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mirza baig
Junior

Mumbai, India,
2018-11-28 16:14

Posting: # 19654
Views: 227
 

 LArger difference between upper and lower limit of 90% CI [Power / Sample Size]

Hello Everyone,

I am new comer on this forum working in bio equivalence department so I just wanted to know that If we got larger difference between 90% CI limit for any primary factor like AUC0-t, AUC 0-infinity or Cmax e.g. lower limit is 90% and upper limit is 120% so what could be the predictions about the factors that widen the limit (both factor in vitro or in vivo).


Response will be highly appreciated


Edit: category changed [Ohlbe]
Ohlbe
Hero

France,
2018-11-28 23:49

@ mirza baig
Posting: # 19655
Views: 195
 

 Larger difference between upper and lower limit of 90% CI

Dear mirza baig,

» I am new comer on this forum

Welcome !

» If we got larger difference between 90% CI limit for any primary factor like AUC0-t, AUC 0-infinity or Cmax e.g. lower limit is 90% and upper limit is 120% so what could be the predictions about the factors that widen the limit (both factor in vitro or in vivo).

First, I would clarify that getting a result of 90-120 % is not something abnormal. I would actually be more uneasy to see something like 99-103 %.

Basically, the main factor will be the number of subjects in your study and how good your assumptions on intra-subject variability were when you calculated the number of subjects required...

I will try and explain simply, but I would suggest you to take a look at Helmut's lectures on BE, and more specifically on sample size calculations.

So first, the width of the 90 % confidence interval depends on the intra-subject variability of the PK parameters (Cmax and AUC). This variability is a characteristic of the molecule that you study (some molecules have a low variability, some have a large variability). It can be increased by external factors: first the formulation you are studying (a bad formulation can increase the variability - and sometimes the reference product is the one that has a poor formulation, not the generic !), food (fasted vs. fed), and how well your study was standardised. The higher the intra-subject CV, the wider the 90 % CI.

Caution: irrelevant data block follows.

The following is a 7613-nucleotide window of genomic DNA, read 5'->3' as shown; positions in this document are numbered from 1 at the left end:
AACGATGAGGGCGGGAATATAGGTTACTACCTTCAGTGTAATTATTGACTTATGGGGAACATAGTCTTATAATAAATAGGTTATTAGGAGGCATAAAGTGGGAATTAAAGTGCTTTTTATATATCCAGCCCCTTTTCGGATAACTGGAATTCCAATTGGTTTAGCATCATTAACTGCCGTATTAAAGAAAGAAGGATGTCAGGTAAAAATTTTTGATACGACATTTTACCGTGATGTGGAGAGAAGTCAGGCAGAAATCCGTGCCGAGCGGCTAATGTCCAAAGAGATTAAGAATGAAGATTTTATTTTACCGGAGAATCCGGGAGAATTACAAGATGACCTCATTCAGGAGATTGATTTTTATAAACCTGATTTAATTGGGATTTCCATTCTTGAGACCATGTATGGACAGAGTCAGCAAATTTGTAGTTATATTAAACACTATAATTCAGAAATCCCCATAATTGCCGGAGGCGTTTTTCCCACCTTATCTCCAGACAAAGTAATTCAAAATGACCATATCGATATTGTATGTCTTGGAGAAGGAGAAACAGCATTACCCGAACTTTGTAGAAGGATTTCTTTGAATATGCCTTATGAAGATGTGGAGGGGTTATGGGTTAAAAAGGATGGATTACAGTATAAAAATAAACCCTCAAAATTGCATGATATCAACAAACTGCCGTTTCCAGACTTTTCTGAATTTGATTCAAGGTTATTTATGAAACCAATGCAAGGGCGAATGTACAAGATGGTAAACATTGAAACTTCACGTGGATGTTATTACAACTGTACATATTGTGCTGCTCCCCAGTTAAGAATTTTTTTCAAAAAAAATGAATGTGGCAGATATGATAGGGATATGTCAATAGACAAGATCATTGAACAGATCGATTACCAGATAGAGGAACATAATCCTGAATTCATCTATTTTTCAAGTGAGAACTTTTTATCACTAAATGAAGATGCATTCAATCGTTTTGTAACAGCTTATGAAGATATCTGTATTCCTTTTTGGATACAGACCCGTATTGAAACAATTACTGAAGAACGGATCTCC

The other factor that directly influences the width of the 90 % CI is the number of subjects in your study. You will get a narrower 90 % CI with 48 subjects than with 24.

When you write the protocol of the study, you have to calculate the number of subjects you will enrol. The calculation takes the following into consideration:
  • the difference between the two formulations that you expect you may get. This is generally set at 5 %,
  • the intra-CV that you assume you will get, based on whatever information is available to you,
  • the desired power of your study, generally set at 80 or 90 %. This means, that if your generic is really bioequivalent to the originator, you will have 80 or 90 % chances that the 90 % CI will fall fully within the acceptance limits of 80.00 - 125.00 %.

The intra-CV is the tricky part. You don't always have reliable information in literature. If you have already done studies on the same molecule you can use this information. If not, you have to run a pilot study first. But there is some uncertainty in the data from pilots: the less subjects you have in the pilot, the more the intra-CV you get from it may be far from reality. Helmut would tell you that you need to calculate the confidence interval of your estimate of the intra-CV and then to be conservative. Even if you use data from a previous full-scale study, there will be some experimental uncertainty around this value: don't consider it as carved in stone.

When they are missing data on the intra-CV, some people will just play it quick and dirty: they will write some value and a number of subjects in the protocol, depending on how much the sponsor is ready to pay. That's clearly unethical. If the variability is higher, your study will be under-powered and will fail, and you will have exposed the subjects to the drug unnecessarily. If the variability is lower, your study will be overpowered and you will have exposed too many subjects.

Keep in mind also that Cmax and AUC have a different variability. You have to use the largest of the two to calculate the number of subjects needed.

So now back to your question regarding the width of the 90 % CI at the end of your study. If you get a very narrow 90 % CI, it may be because:
  • the molecule has a very, very low variability, and even the minimum number of subjects set in guidelines (12 subjects) is more than enough to show BE. Actually I don't think anybody is doing studies with less than 18 or even 24 subjects nowadays,
  • the intra-CV used to calculate the number of subjects was over-estimated for whatever reason, so the number of subjects enrolled is higher than really needed,
  • AUC and Cmax have rather different intra-CV, and you're looking at the 90 % CI of the parameter with the lowest variability,
  • the sponsor got ripped off by a dishonest CRO which deliberately overestimated the number of subjects needed in order to make more money.

Again, have a look at Helmut's lectures. You'll see some data and figures that will make all this much clearer.

Regards
Ohlbe
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